Forty-five years ago, Flannery O’Connor went from her home in Georgia to Georgetown University, in Washington, D.C., to give a lecture during a festival marking the university’s 175th anniversary. As things turned out, it was the last such lecture she gave, and that grim fact lends her remarks a finality she couldn’t have fully intended.
In my view, though, that lecture was more a beginning than an ending—and a beginning with special pertinence for American Catholics today. O’Connor spoke at the beginning of an era that is now coming to an end, and by drawing a comparison between the American Catholic culture she represented and the one of our experience, we can make ready for the era that is rushing in on us, in a century that is no longer new.
That is, we can consider our predicament. And our predicament is this: While the conditions for Catholic cultural life, in many respects, have never been better, actual Catholic culture in America is peculiarly hard to identify or speak of with confidence.
We’re all familiar with the indicators of American Catholic success. Catholics are better educated than ever. They buy hardcover books, know their way around Europe, and try to send their children to good universities. They are fluent in music, movies, Broadway, feng shui. In many respects, they are the people Flannery O’Connor yearned to have as readers. And yet when we try to identify the culture this people can call its own, we are thrown back onto the question of what “Catholic” culture is.
I am a writer and editor, not a painter or a filmmaker or an architect, so I realize that when I say “Catholic culture,” what I have in mind is mainly literary culture, and my usual approach to a question is closer to literary criticism than to the kind of public philosophy that somehow manages to speak of America as both a Christian nation and a culture of death.
So I’ll take an essentially literary approach here. But it seems to me that the predicament I am describing exists across the disciplines. We yearn for our religious sense of things to find expression in great works of art and literature, and we are frustrated. We are put on the defensive by people who insist that we exhibit such works as proofs of our religious integrity. We feel diminished by the very achievements in our common past that should embolden us. The life and work of a Flannery O’Connor have come to seem a reproach. Our precursor becomes our oppressor, whose genius makes clear what we lack.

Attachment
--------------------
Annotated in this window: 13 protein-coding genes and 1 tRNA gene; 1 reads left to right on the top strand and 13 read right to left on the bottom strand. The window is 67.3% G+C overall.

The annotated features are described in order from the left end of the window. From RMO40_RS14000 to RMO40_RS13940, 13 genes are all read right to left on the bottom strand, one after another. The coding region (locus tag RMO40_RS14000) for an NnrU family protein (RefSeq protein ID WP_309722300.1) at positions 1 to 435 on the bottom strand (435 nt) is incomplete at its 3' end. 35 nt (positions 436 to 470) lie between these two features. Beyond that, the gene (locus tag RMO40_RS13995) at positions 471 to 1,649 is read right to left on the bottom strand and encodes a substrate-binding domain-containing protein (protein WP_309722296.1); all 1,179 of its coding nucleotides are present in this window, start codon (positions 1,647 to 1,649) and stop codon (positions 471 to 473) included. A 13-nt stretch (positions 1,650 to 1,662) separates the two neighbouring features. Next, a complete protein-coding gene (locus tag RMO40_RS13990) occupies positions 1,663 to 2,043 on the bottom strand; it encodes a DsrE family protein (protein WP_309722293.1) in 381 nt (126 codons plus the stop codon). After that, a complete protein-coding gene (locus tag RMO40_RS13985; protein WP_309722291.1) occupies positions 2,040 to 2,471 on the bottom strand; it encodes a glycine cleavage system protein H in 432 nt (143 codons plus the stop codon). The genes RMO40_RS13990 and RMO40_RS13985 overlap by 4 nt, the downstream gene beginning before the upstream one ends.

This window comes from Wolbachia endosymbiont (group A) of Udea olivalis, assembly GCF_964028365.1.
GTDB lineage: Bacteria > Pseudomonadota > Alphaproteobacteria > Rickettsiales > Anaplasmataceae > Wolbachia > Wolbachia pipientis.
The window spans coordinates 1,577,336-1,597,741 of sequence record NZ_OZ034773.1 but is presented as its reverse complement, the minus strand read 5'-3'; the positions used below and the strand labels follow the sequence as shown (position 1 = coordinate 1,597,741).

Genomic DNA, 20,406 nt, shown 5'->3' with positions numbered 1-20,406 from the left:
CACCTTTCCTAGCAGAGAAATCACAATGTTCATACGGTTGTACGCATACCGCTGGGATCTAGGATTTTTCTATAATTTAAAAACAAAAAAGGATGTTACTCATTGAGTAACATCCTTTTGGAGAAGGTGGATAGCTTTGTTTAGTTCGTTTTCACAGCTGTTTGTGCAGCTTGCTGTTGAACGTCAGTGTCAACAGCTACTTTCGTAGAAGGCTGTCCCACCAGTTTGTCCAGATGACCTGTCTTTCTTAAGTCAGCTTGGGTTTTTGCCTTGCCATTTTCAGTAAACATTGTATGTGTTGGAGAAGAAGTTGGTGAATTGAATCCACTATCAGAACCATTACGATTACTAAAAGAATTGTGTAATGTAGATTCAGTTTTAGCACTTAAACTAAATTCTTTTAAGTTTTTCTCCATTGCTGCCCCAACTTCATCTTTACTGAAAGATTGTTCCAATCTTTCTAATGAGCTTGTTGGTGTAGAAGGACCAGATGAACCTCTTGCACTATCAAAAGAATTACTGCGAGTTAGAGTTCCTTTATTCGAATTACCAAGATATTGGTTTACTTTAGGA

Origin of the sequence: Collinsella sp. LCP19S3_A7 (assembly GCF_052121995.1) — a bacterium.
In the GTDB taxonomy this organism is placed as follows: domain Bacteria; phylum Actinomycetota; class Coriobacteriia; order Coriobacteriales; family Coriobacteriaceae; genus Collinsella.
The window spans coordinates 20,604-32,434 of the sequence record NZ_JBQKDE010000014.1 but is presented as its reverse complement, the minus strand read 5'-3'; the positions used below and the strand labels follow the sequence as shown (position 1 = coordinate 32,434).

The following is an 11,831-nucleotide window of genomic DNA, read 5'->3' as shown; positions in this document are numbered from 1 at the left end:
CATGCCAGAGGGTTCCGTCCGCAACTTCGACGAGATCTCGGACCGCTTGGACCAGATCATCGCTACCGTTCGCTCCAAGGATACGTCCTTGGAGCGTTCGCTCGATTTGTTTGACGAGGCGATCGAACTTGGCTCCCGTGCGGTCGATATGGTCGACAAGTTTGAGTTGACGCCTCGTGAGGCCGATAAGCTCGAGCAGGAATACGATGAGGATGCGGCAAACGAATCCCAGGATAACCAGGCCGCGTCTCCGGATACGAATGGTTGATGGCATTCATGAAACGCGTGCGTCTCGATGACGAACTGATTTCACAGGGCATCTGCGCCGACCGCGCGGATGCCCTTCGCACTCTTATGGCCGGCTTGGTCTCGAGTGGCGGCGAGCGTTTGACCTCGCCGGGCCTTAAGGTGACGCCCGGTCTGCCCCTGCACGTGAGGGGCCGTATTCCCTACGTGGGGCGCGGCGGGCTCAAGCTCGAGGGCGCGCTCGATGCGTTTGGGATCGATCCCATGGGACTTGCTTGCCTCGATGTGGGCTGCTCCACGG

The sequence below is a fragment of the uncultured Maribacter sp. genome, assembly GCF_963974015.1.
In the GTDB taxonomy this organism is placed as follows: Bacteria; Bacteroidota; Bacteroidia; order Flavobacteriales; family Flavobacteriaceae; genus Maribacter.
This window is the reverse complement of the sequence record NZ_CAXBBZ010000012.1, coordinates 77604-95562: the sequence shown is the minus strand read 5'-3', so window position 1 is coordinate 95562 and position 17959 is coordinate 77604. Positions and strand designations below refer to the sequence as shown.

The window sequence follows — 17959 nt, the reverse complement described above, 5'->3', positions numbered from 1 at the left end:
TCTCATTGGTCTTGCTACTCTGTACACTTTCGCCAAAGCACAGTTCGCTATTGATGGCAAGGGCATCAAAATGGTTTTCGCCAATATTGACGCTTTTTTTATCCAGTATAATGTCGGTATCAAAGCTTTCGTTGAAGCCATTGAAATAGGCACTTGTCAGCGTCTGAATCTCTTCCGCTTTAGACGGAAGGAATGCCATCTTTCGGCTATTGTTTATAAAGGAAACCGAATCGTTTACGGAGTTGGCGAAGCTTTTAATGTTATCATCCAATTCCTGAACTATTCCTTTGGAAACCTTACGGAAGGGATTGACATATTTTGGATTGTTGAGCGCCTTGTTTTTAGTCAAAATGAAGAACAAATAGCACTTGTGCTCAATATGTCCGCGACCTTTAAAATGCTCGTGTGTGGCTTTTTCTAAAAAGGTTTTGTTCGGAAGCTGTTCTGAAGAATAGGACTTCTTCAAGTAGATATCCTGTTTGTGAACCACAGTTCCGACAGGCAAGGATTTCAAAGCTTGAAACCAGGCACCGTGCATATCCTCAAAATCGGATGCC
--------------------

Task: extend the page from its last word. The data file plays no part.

“The poet is traditionally a blind man. But the Christian poet, and the storyteller as well, is like the blind man Christ touched, who looked then and saw men as if they were trees-but walking. Christ touched him again, and he saw clearly. We will not see clearly until Christ touches us in death, but this first touch is the beginning of vision, and it is an invitation to deeper and stranger visions that we shall have to accept if we want to realize a Catholic literature.”
That’s how O’Connor concluded her lecture, which was on the topic of “The Catholic Novelist in the Protestant South.” From time to time she ventured forth from Milledgeville to give “these stinking talks”—as she called them—at Catholic colleges around the country, going on “bread-winning expeditions” on her aluminum crutches. Before setting out this time, she told a friend: “I am off Monday for my rounds and will be mighty glad when it’s over. The brandy might be a good idea, but not for me on crutches. I just might over-relax myself.”
She had given this particular lecture several times before. In it she would set the church and the South against each other and then show the qualities they had in common: an acquaintance with the Bible, a religious heritage, an awareness of human limitation, a respect for the concrete and actual, a recognition that “good and evil in every culture tend to be joined at the spine.” A few weeks earlier, Martin Luther King Jr. had concluded the March on Washington with a speech that might have consigned the culture of the South to the dustbin. And yet O’Connor spoke up for the South “in spite of her well-publicized sins.” She spoke of the South as “her” and “she”—an idiom, at once tender and respectful, that Catholics of the era used when they spoke of the church. And she held up the South as an ideal setting for the Catholic writer.
She declared that most Catholic novels were failures, for example, and that the Catholic novel usually fails because it “doesn’t grapple with any particular culture. It may try to make a culture out of the church, but this”—she matter-of-factly explained—“is always a mistake because the church is not a culture.” That is why O’Connor was glad to be from the South. The South was a culture. It had a particular history, a set of “fierce and fading” manners and a distinctive idiom. And it had religion. She explained:
The writer whose themes are religious particularly needs a region where these themes find a response in the life of the people, and this condition is met in the South as nowhere else. A secular society understands the religious mind less and less. It becomes more and more difficult in America to make belief believable, which is what the novelist has to do.... When you create a character who believes vigorously in Christ, you have to explain his aberration. Here the Southern writer has the greatest possible advantage; he lives in the Bible Belt, where such people, though not as numerous as they used to be, are taken for granted.